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Matthews' bonus-laden contract proves Lamoriello is flexible, but firm

To no one's surprise, first overall pick Auston Matthews officially signed with the Toronto Maple Leafs Tuesday, ending any speculation that the two sides were at loggerheads over performance bonuses.
The Hockey News

The Hockey News

To hear Toronto Maple Leafs GM Lou Lamoriello tell it, Auston Matthews was always going to get signed, always going to get the bonuses that were coming to him. Nothing to see here, folks. Move along.

Yes, it took a little longer than usual, but an entry-level contract with Matthews was announced Tuesday, 27 days after he was selected first overall. There had been an enormous amount of consternation about whether or not the Leafs and Matthews were at loggerheads about entry-level bonus money. During his many days with the New Jersey Devils, Lamoriello had a policy of not giving them to anyone. He also had a policy of no beards for anyone in the organization and everyone in the office had to wear a tie even in the summer, but it looks like Lamoriello is changing with the times.

Because, to the surprise of no one, Matthews maxed out on all the bonuses commensurate with being the first overall pick. That means each of the next three seasons he’ll receive $835,000 in base salary to go with a $92,500 signing bonus. His contract also carries a performance bonus package of reasonably achievable bonuses maxing out at $850,000 and another level of much more difficult-to-achieve bonuses that max out at $2 million.

Lamoriello wondered what all the fuss was about when it came to striking a deal with Matthews, saying the framework of the deal was conceived within 10 minutes of negotiating with Matthews’ agent Pat Brisson. “This was never an issue at any point,” Lamoriello said. “Auston was No. 1 overall. The agreement he has with the Toronto Maple Leafs and his contract, he’s earned this. He deserves what he’s getting and there was never a question from us on this. Everyone was questioning a lot of different things for a lot of different reasons, but the comfortability end of it, both with the contract and with Auston is exceptional.”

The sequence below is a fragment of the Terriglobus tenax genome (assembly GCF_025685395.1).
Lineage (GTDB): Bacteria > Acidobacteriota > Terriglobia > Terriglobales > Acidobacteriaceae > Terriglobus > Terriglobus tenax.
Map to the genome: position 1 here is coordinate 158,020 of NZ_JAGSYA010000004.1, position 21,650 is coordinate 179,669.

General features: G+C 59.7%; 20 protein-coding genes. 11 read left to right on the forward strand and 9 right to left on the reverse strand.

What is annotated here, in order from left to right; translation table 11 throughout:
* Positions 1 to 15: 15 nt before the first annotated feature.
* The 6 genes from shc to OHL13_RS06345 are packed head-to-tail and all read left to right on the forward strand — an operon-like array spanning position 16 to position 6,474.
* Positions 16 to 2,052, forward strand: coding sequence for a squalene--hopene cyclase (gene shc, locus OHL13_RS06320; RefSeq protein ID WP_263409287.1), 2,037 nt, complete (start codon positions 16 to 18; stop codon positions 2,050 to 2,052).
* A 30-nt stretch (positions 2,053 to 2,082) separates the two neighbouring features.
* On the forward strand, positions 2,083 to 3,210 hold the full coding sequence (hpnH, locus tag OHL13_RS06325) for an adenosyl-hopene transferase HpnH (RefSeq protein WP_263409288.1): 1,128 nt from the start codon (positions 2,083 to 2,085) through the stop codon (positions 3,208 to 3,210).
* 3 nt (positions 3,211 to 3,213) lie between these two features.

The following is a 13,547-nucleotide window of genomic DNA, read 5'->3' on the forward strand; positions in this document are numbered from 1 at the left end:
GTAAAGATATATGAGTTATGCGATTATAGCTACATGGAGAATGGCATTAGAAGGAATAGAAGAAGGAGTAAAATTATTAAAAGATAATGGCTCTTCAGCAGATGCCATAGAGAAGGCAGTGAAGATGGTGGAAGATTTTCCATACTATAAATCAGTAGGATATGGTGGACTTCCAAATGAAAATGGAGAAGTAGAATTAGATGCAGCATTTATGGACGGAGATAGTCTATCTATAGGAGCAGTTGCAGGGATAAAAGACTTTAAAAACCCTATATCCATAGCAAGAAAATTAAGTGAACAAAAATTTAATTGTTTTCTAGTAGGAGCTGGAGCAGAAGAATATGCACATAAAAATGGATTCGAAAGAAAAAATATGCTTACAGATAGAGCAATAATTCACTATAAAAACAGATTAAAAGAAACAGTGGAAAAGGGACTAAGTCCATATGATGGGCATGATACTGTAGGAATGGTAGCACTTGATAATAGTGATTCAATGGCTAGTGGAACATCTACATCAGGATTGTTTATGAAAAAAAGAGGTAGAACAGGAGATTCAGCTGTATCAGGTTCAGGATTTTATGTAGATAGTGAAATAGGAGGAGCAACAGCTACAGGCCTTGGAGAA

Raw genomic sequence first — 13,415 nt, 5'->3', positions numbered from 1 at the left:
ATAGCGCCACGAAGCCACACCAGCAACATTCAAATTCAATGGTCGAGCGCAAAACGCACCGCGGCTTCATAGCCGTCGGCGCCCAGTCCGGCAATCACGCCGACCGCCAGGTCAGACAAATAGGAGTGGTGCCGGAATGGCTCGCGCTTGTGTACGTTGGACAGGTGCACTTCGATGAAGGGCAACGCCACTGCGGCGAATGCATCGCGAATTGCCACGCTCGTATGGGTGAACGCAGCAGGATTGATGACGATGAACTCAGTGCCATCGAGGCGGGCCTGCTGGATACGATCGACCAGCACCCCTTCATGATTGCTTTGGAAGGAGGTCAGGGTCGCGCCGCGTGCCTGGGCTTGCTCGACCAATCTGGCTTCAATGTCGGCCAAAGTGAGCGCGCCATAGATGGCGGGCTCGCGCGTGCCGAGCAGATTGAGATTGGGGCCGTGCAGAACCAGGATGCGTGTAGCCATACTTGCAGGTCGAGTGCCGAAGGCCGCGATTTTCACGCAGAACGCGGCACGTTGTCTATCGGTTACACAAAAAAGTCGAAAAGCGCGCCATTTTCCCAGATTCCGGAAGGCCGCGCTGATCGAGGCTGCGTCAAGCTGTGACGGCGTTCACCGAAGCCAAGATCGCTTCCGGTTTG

In reality, there was never any question that this was going to get done because Matthews was never going to sign for a penny less than the maximum bonus structure and the Leafs could not afford the luxury of crossing contractual swords with the player they project as the cornerstone of their franchise. This was not an Eric Lindros situation, nor was it a Mike Modano imbroglio. Not even a Mario Lemieux, who you’ll recall took a while to come to terms with the Pittsburgh Penguins on his first contract.

Lamoriello had his policy with the Devils, but he never, ever had a player of Matthews’ ilk to sign and if he had, he’d probably have capitulated. Lamoriello is smart enough to realize the reality of the situation and what a disaster it would have been to hit a major bump in negotiations. If Lamoriello has established one thing, it’s that business will get done on his schedule, not anybody else’s. He is willing to bend on some things, but the last thing he’s going to do is respond to white noise.

“I guess the first question is, what was the rush?” Lamoriello said. “It’s only been a little over three weeks. We had a development camp to go through and we had other players we had to sign, we had arbitration situations, but we didn’t think it was a rush. We knew it was going to transpire.”

Then Lamoriello really got going. Perhaps he was preparing his prodigy player for things to come or trying to dampen the tide of the situation at The Center of the Hockey Universe™, but Lamoriello took a little umbrage over the minor uproar this caused. Things tend to get a little magnified in Toronto when it comes to anything related to the Leafs, something to which both Lamoriello and Matthews are going to have to adjust.

“I don’t like the thought process sometimes of, because something was done somewhere else, there are assumptions that are made and I think this is maybe a good time to bring this forward,” Lamoriello said. “When Mike (coach Babcock), Brendan (president Shanahan) and I got together, we said we would not be operating the New Jersey way or the Detroit way. We’d be doing it the Toronto way. And there are always reasons for what you do. It’s not to throw anybody off or to make anybody feel uncomfortable. Sometimes there will be questions why, but there’s no deceit involved, there’s not trying to pull a fast one. In this situation here, there was nothing unique about it.”

So again, nothing to see here. If there’s one thing Lamoriello does, it’s that he runs a buttoned-down operation. And Matthews has been well coached over the years not to say anything controversial, so those looking for bold statements from him will likely be disappointed. “For me, it was never an issue or concern,” Matthews said. “I knew it was going to get done. There was never any timetable to get a deal done.”

Under Lamoriello, the Leafs plan to be far more exciting and dynamic on the ice in the long-term future. But off it, they’re shooting for nothing but boredom, which after all those years of chaos would be a welcomed development for them.



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